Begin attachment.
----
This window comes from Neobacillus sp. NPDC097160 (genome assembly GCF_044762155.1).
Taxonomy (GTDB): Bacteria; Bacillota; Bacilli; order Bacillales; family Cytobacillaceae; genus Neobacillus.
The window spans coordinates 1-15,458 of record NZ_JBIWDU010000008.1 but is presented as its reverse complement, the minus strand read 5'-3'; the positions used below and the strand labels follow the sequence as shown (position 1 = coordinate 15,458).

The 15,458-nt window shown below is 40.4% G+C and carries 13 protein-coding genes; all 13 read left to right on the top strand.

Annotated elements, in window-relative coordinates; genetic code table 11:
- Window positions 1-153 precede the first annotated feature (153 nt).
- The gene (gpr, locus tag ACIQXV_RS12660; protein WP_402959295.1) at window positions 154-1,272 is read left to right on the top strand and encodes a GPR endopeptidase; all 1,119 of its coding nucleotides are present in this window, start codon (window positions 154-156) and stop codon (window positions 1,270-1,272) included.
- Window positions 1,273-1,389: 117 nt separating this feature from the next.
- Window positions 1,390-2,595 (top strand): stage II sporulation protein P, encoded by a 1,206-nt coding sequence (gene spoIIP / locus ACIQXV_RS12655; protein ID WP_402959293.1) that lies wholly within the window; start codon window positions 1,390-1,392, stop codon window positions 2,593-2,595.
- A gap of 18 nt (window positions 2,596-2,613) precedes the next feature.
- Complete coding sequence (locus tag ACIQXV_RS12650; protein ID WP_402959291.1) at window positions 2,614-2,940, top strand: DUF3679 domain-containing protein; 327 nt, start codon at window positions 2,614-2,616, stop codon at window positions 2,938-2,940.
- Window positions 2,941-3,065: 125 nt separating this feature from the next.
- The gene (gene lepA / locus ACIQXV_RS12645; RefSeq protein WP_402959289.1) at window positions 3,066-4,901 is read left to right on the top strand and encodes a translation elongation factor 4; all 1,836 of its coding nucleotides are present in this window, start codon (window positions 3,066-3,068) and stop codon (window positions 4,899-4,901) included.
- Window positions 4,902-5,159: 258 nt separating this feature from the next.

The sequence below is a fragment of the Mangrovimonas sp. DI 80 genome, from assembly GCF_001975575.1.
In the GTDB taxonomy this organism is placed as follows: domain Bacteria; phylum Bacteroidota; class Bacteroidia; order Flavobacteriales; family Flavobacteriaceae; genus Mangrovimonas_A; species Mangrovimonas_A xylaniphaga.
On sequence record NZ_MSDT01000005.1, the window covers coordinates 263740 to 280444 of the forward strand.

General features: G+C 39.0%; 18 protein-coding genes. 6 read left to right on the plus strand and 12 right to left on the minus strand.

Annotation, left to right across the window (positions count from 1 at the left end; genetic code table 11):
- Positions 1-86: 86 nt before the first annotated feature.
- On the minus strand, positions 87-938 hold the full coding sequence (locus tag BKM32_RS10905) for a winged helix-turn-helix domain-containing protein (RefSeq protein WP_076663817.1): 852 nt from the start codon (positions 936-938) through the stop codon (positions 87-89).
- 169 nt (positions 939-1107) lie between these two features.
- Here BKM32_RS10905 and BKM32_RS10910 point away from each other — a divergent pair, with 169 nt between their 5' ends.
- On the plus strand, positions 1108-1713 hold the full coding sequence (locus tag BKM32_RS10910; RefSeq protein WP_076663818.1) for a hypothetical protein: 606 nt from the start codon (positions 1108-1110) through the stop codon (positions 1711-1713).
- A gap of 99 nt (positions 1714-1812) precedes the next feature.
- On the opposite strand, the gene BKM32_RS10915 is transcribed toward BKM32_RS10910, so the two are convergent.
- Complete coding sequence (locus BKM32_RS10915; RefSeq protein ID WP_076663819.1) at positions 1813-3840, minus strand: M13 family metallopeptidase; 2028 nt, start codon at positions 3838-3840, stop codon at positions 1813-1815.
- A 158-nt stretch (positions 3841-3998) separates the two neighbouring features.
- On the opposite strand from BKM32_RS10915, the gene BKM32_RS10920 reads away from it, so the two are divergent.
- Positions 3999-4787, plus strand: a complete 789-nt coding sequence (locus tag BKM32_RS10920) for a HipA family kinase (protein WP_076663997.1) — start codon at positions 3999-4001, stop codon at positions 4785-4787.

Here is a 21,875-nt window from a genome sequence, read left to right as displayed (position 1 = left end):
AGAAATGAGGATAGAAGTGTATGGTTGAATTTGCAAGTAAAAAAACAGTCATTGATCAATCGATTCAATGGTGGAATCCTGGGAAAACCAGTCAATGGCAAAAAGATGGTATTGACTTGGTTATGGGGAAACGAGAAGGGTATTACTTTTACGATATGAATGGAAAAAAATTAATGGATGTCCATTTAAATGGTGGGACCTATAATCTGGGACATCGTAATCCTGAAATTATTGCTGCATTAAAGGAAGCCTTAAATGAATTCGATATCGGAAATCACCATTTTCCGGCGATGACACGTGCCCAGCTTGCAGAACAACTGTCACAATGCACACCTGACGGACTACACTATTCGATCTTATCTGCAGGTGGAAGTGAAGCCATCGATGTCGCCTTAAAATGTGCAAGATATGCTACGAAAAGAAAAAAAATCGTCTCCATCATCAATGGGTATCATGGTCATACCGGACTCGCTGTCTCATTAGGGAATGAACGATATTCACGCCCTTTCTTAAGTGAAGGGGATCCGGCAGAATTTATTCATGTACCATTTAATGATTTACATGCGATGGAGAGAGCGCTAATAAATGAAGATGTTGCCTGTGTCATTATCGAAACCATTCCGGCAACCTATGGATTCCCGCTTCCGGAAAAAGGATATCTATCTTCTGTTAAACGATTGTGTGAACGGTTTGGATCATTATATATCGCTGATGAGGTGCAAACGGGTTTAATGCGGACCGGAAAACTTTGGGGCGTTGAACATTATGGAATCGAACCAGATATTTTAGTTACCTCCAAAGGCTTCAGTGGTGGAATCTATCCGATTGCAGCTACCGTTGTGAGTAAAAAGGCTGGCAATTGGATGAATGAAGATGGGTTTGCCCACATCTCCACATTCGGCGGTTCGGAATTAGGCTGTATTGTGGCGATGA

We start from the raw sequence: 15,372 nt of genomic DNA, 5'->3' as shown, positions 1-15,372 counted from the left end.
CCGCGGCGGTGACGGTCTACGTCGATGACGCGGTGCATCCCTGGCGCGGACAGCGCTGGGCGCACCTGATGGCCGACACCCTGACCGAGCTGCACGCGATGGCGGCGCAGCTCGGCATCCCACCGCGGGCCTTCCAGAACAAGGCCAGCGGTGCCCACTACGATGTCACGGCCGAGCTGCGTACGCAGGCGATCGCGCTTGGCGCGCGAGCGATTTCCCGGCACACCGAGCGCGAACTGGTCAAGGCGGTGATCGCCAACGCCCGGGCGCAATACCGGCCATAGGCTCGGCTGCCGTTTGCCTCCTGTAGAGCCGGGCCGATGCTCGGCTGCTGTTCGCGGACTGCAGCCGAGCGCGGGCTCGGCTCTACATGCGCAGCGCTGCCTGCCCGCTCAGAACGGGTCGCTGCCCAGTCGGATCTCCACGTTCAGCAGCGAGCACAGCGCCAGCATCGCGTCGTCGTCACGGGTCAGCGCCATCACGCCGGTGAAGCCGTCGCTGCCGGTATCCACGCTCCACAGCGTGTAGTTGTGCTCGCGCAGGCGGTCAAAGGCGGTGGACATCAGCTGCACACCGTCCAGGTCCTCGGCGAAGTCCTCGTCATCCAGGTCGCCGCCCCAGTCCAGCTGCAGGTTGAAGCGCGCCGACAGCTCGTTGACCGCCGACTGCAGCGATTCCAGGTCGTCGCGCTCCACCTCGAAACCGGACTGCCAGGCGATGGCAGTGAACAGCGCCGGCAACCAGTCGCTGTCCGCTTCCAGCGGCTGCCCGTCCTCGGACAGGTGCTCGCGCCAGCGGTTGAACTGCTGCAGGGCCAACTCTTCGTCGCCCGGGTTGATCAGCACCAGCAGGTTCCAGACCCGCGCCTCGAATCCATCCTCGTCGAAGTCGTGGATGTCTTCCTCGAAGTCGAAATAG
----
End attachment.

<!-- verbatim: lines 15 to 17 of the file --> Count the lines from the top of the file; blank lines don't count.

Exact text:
The sequence below is a fragment of the Mangrovimonas sp. DI 80 genome, from assembly GCF_001975575.1.
In the GTDB taxonomy this organism is placed as follows: domain Bacteria; phylum Bacteroidota; class Bacteroidia; order Flavobacteriales; family Flavobacteriaceae; genus Mangrovimonas_A; species Mangrovimonas_A xylaniphaga.
On sequence record NZ_MSDT01000005.1, the window covers coordinates 263740 to 280444 of the forward strand.